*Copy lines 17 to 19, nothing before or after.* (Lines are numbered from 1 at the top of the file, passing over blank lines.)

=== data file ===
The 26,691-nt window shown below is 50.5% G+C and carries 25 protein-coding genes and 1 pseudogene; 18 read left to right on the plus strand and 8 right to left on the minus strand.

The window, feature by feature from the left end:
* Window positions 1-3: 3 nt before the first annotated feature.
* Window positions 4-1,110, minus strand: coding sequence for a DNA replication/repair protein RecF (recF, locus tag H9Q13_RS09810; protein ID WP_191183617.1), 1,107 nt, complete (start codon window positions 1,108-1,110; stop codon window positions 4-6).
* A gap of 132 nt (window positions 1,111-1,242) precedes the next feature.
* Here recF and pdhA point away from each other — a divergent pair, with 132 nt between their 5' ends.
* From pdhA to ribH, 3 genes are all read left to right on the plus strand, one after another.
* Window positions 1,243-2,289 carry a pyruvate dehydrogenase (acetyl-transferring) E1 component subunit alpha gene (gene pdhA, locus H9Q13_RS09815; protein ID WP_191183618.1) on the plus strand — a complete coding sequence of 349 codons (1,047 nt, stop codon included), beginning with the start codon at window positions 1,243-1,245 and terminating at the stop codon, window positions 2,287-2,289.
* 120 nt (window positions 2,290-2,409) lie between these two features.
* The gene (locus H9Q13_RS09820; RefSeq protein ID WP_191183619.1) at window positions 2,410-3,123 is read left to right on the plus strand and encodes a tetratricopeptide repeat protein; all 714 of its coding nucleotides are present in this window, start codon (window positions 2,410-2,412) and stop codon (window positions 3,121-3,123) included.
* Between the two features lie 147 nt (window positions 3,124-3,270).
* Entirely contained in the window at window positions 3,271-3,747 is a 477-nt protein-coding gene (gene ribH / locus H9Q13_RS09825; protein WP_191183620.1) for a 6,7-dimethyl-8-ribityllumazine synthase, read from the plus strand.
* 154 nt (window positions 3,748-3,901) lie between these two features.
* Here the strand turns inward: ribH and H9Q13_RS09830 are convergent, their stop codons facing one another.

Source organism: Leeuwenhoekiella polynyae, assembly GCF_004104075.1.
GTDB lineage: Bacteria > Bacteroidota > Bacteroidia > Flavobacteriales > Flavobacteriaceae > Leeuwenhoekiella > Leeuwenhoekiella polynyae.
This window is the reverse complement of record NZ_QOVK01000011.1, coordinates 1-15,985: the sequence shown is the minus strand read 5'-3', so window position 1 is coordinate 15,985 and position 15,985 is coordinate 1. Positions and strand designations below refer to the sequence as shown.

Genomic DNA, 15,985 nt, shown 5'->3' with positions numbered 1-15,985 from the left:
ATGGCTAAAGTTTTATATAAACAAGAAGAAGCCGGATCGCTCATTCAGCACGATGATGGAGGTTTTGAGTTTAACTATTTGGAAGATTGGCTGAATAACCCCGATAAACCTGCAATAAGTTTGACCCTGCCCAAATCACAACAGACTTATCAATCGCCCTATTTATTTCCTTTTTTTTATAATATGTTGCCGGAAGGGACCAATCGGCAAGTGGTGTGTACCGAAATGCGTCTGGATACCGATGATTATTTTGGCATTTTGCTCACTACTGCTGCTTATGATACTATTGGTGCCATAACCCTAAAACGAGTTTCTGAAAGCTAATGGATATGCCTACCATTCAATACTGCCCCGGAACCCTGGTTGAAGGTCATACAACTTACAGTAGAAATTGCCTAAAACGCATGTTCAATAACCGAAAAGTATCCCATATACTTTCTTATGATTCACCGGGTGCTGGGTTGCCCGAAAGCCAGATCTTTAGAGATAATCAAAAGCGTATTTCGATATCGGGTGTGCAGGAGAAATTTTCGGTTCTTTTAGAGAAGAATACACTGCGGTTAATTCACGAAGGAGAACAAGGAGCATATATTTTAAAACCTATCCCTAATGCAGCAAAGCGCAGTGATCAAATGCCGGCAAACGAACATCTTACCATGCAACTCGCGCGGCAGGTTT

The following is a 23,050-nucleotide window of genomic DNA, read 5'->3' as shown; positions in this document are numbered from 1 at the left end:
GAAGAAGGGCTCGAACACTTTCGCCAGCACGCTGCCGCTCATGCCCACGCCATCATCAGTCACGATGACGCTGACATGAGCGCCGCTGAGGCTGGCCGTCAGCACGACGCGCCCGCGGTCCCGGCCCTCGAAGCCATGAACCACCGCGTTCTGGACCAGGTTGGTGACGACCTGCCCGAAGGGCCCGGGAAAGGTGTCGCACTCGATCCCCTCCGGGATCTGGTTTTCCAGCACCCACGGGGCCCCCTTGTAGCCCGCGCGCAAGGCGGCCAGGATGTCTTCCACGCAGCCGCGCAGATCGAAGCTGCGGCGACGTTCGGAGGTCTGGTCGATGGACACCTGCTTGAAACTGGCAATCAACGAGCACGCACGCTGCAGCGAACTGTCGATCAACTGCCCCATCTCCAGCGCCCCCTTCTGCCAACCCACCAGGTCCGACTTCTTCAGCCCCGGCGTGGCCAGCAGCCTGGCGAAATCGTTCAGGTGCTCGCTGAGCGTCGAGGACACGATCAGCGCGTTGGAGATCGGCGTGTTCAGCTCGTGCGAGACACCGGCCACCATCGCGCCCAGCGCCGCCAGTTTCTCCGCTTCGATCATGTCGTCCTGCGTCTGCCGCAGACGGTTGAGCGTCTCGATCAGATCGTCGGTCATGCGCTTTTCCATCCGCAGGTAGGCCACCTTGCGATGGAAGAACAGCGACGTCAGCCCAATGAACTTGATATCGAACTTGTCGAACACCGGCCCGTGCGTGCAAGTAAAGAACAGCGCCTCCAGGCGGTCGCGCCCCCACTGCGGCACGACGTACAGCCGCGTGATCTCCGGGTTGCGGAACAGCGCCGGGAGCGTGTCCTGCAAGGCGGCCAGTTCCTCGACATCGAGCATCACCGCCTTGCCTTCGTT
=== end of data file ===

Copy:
This window is the reverse complement of record NZ_QOVK01000011.1, coordinates 1-15,985: the sequence shown is the minus strand read 5'-3', so window position 1 is coordinate 15,985 and position 15,985 is coordinate 1. Positions and strand designations below refer to the sequence as shown.

Genomic DNA, 15,985 nt, shown 5'->3' with positions numbered 1-15,985 from the left:
ATGGCTAAAGTTTTATATAAACAAGAAGAAGCCGGATCGCTCATTCAGCACGATGATGGAGGTTTTGAGTTTAACTATTTGGAAGATTGGCTGAATAACCCCGATAAACCTGCAATAAGTTTGACCCTGCCCAAATCACAACAGACTTATCAATCGCCCTATTTATTTCCTTTTTTTTATAATATGTTGCCGGAAGGGACCAATCGGCAAGTGGTGTGTACCGAAATGCGTCTGGATACCGATGATTATTTTGGCATTTTGCTCACTACTGCTGCTTATGATACTATTGGTGCCATAACCCTAAAACGAGTTTCTGAAAGCTAATGGATATGCCTACCATTCAATACTGCCCCGGAACCCTGGTTGAAGGTCATACAACTTACAGTAGAAATTGCCTAAAACGCATGTTCAATAACCGAAAAGTATCCCATATACTTTCTTATGATTCACCGGGTGCTGGGTTGCCCGAAAGCCAGATCTTTAGAGATAATCAAAAGCGTATTTCGATATCGGGTGTGCAGGAGAAATTTTCGGTTCTTTTAGAGAAGAATACACTGCGGTTAATTCACGAAGGAGAACAAGGAGCATATATTTTAAAACCTATCCCTAATGCAGCAAAGCGCAGTGATCAAATGCCGGCAAACGAACATCTTACCATGCAACTCGCGCGGCAGGTTT